Russian researchers have found the remains of a woolly mammoth so perfectly preserved they were able to recover liquid blood from its veins.
The frozen carcass was discovered on a remote Arctic island earlier this month.
dark coloured blood trickled out - still liquid despite temperatures well below zero celsius - as the scientists were breaking up ice under the belly of the mammoth.
Expedition head Semyon Grigoryev of the Northeastern Federal University said the animal died at the age of around 60 some 10,000 - 15,000 years ago, and that it was the first time that an old female had been found. The carcass was so well preserved that it still had blood and muscle tissue.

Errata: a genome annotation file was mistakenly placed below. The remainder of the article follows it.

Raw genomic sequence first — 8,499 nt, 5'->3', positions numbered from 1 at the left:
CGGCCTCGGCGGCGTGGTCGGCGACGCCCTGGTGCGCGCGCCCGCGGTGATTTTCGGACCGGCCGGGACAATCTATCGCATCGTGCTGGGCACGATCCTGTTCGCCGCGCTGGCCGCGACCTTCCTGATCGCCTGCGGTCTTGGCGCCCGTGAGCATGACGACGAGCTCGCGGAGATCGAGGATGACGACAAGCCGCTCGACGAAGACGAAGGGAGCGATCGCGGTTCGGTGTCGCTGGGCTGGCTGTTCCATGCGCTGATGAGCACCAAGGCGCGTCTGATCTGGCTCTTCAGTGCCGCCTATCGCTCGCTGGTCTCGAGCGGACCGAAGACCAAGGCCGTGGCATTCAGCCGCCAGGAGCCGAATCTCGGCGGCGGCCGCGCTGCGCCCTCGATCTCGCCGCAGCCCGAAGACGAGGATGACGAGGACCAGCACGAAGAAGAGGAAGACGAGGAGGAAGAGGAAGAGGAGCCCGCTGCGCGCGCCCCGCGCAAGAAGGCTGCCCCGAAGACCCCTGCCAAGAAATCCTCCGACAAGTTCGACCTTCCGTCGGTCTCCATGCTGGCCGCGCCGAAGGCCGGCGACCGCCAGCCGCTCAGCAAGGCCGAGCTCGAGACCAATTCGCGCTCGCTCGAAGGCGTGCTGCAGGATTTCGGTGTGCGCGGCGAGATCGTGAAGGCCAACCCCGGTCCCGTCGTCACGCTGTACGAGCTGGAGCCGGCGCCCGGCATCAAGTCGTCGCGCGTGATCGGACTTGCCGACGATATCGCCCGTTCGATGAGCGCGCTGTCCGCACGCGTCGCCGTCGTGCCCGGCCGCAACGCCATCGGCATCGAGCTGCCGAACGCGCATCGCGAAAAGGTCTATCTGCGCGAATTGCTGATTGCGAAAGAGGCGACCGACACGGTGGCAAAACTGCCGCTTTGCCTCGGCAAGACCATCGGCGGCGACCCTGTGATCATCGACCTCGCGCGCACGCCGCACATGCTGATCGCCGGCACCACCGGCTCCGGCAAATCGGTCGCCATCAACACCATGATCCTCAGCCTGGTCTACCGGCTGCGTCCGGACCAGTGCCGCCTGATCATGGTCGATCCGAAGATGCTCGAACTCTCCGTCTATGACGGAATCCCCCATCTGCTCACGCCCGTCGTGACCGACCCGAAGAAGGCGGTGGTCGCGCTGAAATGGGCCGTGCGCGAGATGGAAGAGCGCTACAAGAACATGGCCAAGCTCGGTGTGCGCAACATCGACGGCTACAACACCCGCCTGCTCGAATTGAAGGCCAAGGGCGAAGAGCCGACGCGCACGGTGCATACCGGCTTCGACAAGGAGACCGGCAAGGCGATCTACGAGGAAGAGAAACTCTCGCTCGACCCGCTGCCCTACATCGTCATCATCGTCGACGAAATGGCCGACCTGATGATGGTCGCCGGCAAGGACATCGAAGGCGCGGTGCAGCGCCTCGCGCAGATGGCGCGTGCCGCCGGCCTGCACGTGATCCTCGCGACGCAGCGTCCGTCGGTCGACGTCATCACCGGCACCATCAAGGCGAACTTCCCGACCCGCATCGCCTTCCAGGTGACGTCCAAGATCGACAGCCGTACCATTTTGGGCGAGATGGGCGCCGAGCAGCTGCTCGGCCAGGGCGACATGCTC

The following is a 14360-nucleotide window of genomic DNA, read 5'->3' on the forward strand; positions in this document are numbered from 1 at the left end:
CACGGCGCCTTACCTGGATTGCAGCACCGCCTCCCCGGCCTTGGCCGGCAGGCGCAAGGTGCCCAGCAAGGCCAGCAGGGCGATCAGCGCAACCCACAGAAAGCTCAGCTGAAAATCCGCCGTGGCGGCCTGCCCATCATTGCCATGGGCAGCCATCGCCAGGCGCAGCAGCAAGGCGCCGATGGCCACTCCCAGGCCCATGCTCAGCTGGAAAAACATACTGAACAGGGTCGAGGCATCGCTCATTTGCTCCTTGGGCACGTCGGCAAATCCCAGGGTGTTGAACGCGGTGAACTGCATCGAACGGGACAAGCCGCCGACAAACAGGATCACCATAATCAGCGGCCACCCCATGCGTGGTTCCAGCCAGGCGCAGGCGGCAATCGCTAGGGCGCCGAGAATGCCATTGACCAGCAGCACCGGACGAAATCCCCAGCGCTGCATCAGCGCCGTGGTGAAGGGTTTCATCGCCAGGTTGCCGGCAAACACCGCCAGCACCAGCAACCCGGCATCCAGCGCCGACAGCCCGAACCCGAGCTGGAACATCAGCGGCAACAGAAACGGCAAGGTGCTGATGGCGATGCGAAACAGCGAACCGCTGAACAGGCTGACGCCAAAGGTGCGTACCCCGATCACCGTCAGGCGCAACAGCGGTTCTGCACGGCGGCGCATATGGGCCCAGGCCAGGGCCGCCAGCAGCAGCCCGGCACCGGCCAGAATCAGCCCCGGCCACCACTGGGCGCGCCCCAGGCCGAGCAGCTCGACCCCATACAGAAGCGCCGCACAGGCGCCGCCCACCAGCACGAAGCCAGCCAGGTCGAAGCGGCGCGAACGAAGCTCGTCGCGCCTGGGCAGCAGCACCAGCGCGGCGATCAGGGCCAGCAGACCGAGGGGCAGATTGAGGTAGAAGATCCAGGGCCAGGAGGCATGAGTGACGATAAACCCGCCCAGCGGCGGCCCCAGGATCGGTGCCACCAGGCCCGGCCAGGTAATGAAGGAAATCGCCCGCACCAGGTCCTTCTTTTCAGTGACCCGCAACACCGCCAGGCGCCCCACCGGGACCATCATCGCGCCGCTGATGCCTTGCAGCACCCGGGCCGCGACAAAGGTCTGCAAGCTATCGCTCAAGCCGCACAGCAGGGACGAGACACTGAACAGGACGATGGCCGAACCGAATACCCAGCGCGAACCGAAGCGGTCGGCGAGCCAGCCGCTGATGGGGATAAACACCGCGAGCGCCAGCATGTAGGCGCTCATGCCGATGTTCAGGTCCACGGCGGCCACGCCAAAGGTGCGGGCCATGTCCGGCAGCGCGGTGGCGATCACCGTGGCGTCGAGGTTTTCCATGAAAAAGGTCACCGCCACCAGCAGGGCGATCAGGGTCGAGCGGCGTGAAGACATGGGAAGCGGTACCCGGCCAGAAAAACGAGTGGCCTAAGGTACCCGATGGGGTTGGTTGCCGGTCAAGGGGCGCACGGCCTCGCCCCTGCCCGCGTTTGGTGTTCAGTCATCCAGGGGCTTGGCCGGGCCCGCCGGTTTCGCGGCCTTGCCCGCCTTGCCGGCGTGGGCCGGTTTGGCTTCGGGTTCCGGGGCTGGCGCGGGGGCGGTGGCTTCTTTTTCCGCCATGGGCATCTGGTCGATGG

"When we broke the ice beneath her stomach, the blood flowed out from there, it was very dark," he told AFP.
"This is the most astonishing case in my entire life. How was it possible for it to remain in liquid form? And the muscle tissue is also red, the colour of fresh meat," he added.
Grigoryev said that the lower part of the carcass was very well preserved as it ended up in a pool of water that later froze over. The upper part of the body including the back and the head are believed to have been eaten by predators.
"The forelegs and the stomach are well preserved, while the hind part has become a skeleton."
Grigoryev said the discovery gives new hope to researchers in their quest to bring the woolly mammoth back to life.
"This find gives us a really good chance of finding live cells which can help us implement this project to clone a mammoth," he said.
"Previous mammoths have not had such well-preserved tissue."
Woolly mammoths became extinct thousands of years ago.